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Schutter v. Harold Zeigler Auto Group, Inc.

United States District Court, W.D. Michigan, Southern Division

March 29, 2018

MACKENZIE SCHUTTER, Plaintiff,
v.
HAROLD ZEIGLER AUTO GROUP, INC., Defendant.

          OPINION REGARDING DEFENDANT'S MOTION TO DISMISS

          GORDON J. QUIST UNITED STATES DISTRICT JUDGE

         Plaintiff, Mackenzie Schutter, filed a civil complaint against Defendant, Harold Zeigler Auto Group, in Kalamazoo County Circuit Court, alleging three counts: 1) that Zeigler discriminated against her on the basis of pregnancy in violation of Michigan's Elliott-Larsen Civil Rights Act (ELCRA), MCL 37.2101 et seq.; 2) that Zeigler violated Michigan's Bullard-Plawecki Employee Right to Know Act, MCL § 423.501 et seq.; and 3) that Zeigler interfered with her right to take leave under the Family Medical Leave Act (FMLA), 29 U.S.C. § 2601 et seq. Zeigler removed the case to the Court based on federal question jurisdiction from the FMLA claim. (ECF No. 1.) Zeigler then filed the instant motion to dismiss. (ECF No. 5.)

         In order to survive a motion to dismiss for failure to state a claim, under Federal Rule of Civil Procedure 12(b)(6), a party must allege more than “labels and conclusions” or a “formulaic recitation of the elements of a cause of action.” Bell Atl. Corp. v. Twombly, 550 U.S. 544, 545, 127 S.Ct. 1955, 1959 (2007). Under 12(b)(6), a party must state a plausible claim, and “[a] claim has facial plausibility when the plaintiff pleads factual content that allows the court to draw the reasonable inference that the defendant is liable for the misconduct alleged.” Ashcroft v. Iqbal, 556 U.S. 662, 678, 129 S.Ct. 1937, 1950 (2009). To survive a motion to dismiss in an employment discrimination claim, a plaintiff need not plead facts establishing a prima facie claim for relief; instead, she merely needs to include a short and plain statement of the claim. Fed.R.Civ.P. 8(a); Iqbal, 556 U.S. at 677-78, 129 S.Ct. at 1949. Nevertheless, the plaintiff must include “either direct or inferential allegations [in the complaint] with respect to all material elements necessary to sustain a recovery under some viable legal theory.” In re Omnicare, Inc. Sec. Litig., 769 F.3d 455, 467 (6th Cir. 2014) (alteration in original) (citations omitted). “Merely pleading facts that are consistent with a defendant's liability or that permit the court to infer misconduct is insufficient to constitute a plausible claim.” HDC, LLC v. City of Ann Arbor, 675 F.3d 608, 611 (6th Cir. 2012) (citations omitted).

         Schutter's Complaint contains bare recitations of the elements of her claims, presents legal conclusions without supporting facts, and fails to address all material elements necessary to state a plausible claim for relief. Her Response to Zeigler's motion is essentially a reiteration of her Complaint, and merely lists the elements of her claims, states legal conclusions, and presents essentially no substantive legal argument. (ECF No. 7.)

         For her ELCRA and FMLA claims, Schutter largely relies on one broad statement in her complaint that “[t]he defendant stated that Mr. [sic] Schutter's pregnancy was poorly timed and questioned whether she was the working type after learning about her pregnancy.” Schutter does not name the person to whom she spoke, what the individual's authority (or lack thereof) was, and the context in which it was said. Schutter “merely plead[s] facts that are consistent with [Zeigler's] liability, ” but is insufficient to constitute a plausible ELCRA claim. Id. at 611. Similarly, her FMLA claim is void of contextual facts supporting the actual elements of a plausible FMLA claim. In response to Zeigler's argument that she “recites nothing more than ‘labels and conclusions' and ‘a formulaic recitation' of some of the elements of an FMLA cause of action” (ECF No. 6 at PageID.30-31), Schutter offers nothing more than further labels, conclusions, and formulaic recitations.[1] Therefore, she has failed to state a plausible claim for relief under the ELCRA and FMLA.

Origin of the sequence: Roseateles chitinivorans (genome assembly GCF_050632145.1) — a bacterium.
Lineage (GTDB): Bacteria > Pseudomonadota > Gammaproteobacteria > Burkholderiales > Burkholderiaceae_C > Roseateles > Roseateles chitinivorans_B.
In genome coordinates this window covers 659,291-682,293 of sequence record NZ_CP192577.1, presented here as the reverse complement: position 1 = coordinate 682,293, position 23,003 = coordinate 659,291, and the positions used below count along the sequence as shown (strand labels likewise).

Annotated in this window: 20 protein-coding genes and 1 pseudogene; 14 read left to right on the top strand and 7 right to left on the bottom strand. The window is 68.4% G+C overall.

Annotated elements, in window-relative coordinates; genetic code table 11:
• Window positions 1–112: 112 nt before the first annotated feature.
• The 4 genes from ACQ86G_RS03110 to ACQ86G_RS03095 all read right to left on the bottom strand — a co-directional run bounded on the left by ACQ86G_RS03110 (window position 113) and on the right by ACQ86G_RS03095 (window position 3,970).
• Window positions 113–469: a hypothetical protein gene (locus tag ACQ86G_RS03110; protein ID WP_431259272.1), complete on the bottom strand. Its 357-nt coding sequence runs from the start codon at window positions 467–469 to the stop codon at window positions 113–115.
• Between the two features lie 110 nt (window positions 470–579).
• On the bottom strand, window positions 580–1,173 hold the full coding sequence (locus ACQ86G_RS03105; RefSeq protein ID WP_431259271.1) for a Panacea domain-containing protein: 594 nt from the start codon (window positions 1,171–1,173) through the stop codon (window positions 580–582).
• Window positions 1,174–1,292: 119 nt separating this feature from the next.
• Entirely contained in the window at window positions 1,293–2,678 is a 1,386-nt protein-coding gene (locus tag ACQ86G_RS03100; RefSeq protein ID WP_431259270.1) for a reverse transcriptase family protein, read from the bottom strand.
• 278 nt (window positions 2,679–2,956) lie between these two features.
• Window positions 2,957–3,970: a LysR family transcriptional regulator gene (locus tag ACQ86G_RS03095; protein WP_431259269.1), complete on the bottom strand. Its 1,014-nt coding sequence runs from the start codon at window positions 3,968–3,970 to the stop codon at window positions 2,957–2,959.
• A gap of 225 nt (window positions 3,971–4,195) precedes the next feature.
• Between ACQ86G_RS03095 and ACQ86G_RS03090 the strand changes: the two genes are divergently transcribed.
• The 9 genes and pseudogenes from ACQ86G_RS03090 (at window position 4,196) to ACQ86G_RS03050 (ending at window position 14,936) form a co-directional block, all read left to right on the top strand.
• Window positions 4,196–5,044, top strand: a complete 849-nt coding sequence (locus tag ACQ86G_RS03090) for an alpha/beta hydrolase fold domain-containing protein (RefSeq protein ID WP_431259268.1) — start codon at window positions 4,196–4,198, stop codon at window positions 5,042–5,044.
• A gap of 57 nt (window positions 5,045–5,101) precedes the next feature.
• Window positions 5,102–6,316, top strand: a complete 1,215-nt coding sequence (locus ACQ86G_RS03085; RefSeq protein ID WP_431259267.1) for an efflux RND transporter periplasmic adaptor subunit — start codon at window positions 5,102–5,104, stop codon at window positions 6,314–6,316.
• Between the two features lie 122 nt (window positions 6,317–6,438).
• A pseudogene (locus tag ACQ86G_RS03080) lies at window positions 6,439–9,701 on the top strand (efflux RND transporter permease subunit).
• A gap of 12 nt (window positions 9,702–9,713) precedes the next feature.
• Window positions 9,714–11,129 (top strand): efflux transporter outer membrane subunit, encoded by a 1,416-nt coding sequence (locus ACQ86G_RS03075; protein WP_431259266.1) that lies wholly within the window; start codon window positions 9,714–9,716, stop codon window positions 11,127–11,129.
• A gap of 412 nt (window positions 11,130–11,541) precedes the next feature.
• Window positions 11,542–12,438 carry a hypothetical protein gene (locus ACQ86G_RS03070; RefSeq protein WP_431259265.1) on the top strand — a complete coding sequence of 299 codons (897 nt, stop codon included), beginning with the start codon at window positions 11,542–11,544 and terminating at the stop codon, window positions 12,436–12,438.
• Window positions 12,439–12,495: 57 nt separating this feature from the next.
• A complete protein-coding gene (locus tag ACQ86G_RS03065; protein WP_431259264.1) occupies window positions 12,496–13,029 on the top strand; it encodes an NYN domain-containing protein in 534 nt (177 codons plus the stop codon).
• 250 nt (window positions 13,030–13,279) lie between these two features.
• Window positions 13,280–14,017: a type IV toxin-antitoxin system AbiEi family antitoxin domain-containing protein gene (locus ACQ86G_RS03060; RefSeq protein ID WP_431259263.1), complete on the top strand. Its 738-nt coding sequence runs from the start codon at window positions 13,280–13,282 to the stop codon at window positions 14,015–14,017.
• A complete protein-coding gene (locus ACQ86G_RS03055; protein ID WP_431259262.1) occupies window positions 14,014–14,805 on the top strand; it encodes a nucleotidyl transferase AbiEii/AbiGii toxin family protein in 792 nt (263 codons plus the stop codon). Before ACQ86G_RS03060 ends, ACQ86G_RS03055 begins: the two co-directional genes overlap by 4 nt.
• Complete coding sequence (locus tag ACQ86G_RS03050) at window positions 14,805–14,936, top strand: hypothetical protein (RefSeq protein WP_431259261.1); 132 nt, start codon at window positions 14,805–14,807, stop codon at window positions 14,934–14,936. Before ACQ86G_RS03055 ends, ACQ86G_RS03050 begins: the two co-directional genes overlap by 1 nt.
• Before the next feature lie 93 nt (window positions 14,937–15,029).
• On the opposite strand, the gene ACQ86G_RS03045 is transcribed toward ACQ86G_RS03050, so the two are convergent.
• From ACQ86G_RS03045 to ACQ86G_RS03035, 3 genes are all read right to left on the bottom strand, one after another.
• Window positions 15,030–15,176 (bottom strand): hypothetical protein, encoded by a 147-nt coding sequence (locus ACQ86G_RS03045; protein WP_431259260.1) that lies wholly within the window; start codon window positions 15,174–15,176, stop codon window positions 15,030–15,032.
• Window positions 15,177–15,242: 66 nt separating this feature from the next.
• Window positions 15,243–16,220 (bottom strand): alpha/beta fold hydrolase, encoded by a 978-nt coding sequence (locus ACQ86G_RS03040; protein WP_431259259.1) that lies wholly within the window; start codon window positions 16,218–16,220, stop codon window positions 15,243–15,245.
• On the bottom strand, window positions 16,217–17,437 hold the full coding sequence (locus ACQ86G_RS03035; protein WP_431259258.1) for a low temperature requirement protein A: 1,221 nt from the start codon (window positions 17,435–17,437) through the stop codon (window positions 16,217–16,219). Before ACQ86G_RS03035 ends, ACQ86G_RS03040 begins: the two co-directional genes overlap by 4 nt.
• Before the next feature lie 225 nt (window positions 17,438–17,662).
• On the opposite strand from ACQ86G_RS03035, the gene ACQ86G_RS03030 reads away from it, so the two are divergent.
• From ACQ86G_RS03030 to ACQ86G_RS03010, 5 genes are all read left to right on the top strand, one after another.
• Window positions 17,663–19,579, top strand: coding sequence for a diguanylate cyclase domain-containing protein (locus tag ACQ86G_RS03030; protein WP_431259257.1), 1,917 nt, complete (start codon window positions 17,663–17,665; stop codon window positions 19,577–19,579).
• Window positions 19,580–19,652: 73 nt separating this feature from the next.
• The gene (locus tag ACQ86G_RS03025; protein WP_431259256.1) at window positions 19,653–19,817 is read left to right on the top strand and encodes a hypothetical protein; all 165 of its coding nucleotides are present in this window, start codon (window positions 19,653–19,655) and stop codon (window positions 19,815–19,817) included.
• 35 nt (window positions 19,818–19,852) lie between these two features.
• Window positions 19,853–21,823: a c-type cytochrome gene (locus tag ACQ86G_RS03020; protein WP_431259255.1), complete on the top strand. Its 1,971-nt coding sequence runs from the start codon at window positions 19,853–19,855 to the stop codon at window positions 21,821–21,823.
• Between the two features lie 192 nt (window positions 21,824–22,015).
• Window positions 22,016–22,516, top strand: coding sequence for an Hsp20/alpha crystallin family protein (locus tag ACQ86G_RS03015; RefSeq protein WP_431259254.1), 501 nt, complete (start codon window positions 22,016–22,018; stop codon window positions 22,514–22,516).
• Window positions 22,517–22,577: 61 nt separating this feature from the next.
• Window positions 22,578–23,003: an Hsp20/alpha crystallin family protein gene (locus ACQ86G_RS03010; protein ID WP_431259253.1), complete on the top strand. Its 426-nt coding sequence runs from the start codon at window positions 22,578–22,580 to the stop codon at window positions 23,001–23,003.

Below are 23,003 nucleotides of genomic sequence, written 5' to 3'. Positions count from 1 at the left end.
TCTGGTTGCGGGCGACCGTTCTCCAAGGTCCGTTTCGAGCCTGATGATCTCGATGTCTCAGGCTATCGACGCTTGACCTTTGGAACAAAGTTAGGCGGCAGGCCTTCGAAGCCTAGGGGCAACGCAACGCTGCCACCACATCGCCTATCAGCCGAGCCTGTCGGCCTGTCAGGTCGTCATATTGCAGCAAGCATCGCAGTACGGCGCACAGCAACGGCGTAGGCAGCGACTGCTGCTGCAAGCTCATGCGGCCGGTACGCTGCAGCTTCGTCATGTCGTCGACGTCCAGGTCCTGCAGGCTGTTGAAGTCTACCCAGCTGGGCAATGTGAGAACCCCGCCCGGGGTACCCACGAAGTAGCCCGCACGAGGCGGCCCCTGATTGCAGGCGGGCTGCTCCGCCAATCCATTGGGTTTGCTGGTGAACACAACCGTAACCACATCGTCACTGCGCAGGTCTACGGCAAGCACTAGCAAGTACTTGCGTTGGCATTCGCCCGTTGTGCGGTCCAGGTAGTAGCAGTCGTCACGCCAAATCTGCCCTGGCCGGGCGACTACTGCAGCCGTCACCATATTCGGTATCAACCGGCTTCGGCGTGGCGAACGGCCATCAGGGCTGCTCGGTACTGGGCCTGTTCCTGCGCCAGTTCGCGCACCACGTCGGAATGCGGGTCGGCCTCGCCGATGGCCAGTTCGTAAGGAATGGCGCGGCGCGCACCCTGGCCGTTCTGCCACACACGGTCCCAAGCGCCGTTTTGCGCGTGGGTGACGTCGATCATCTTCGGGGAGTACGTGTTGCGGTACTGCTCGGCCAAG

Schutter alleges Zeigler violated Bullard-Plawecki because it had a written policy that prohibited employees from independently taking information out of their personnel files. This policy, on its face, is entirely consistent with Bullard-Plawecki, which requires employees to submit a written request to their employers in order to review their personnel files. M.C.L. § 423.503; see Richardson v. Wal-Mart Stores, Inc., 836 F.3d 698, 705 (6th Cir. 2016). Faced with this legal challenge by Zeigler in its motion to dismiss, Schutter merely repeats allegations from her Complaint. She offers no facts to demonstrate that Zeigler actually violated Bullard-Plawecki by, for example, denying a written request to review her personnel file. Therefore, she has failed to state a plausible claim for relief under Bullard-Plawecki.

         Accordingly, the Court will grant Zeigler's motion. However, the Court will grant Schutter fourteen (14) days from the entry of this Opinion and Order correcting the deficiencies pointed out in this Opinion. A separate order will issue.

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Notes:

[1] For example, Schutter asserts that “[t]he complaint provides more than labels and conclusions and is more than a formulaic recitation of the elements. The plaintiff's factual allegations for each element of each claim also show a right to relief that is plausible.” (ECF No.7 ...


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